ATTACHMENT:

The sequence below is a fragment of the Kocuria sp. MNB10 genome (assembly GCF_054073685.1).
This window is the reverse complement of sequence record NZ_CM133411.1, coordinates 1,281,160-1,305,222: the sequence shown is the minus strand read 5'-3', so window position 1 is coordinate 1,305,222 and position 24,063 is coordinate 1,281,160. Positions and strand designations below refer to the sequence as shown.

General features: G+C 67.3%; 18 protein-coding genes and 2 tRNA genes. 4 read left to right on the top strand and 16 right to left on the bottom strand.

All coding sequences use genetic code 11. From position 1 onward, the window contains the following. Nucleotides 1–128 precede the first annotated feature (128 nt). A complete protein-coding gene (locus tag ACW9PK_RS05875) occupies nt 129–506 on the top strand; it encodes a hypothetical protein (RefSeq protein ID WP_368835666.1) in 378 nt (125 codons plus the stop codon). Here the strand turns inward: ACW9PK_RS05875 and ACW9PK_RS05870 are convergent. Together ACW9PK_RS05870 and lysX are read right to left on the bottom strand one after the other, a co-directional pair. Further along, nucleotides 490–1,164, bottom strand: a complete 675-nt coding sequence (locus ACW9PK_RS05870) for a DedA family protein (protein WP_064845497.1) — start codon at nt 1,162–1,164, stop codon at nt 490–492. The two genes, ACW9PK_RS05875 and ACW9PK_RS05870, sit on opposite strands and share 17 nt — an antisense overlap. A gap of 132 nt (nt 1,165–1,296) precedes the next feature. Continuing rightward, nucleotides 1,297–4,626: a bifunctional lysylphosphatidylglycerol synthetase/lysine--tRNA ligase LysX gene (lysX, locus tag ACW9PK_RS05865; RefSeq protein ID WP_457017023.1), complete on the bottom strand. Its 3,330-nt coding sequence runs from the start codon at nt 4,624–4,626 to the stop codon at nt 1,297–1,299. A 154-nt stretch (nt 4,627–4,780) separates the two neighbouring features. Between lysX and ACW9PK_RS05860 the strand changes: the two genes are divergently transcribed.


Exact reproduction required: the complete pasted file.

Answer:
The sequence below is a fragment of the Kocuria sp. MNB10 genome (assembly GCF_054073685.1).
This window is the reverse complement of sequence record NZ_CM133411.1, coordinates 1,281,160-1,305,222: the sequence shown is the minus strand read 5'-3', so window position 1 is coordinate 1,305,222 and position 24,063 is coordinate 1,281,160. Positions and strand designations below refer to the sequence as shown.

General features: G+C 67.3%; 18 protein-coding genes and 2 tRNA genes. 4 read left to right on the top strand and 16 right to left on the bottom strand.

All coding sequences use genetic code 11. From position 1 onward, the window contains the following. Nucleotides 1–128 precede the first annotated feature (128 nt). A complete protein-coding gene (locus tag ACW9PK_RS05875) occupies nt 129–506 on the top strand; it encodes a hypothetical protein (RefSeq protein ID WP_368835666.1) in 378 nt (125 codons plus the stop codon). Here the strand turns inward: ACW9PK_RS05875 and ACW9PK_RS05870 are convergent. Together ACW9PK_RS05870 and lysX are read right to left on the bottom strand one after the other, a co-directional pair. Further along, nucleotides 490–1,164, bottom strand: a complete 675-nt coding sequence (locus ACW9PK_RS05870) for a DedA family protein (protein WP_064845497.1) — start codon at nt 1,162–1,164, stop codon at nt 490–492. The two genes, ACW9PK_RS05875 and ACW9PK_RS05870, sit on opposite strands and share 17 nt — an antisense overlap. A gap of 132 nt (nt 1,165–1,296) precedes the next feature. Continuing rightward, nucleotides 1,297–4,626: a bifunctional lysylphosphatidylglycerol synthetase/lysine--tRNA ligase LysX gene (lysX, locus tag ACW9PK_RS05865; RefSeq protein ID WP_457017023.1), complete on the bottom strand. Its 3,330-nt coding sequence runs from the start codon at nt 4,624–4,626 to the stop codon at nt 1,297–1,299. A 154-nt stretch (nt 4,627–4,780) separates the two neighbouring features. Between lysX and ACW9PK_RS05860 the strand changes: the two genes are divergently transcribed.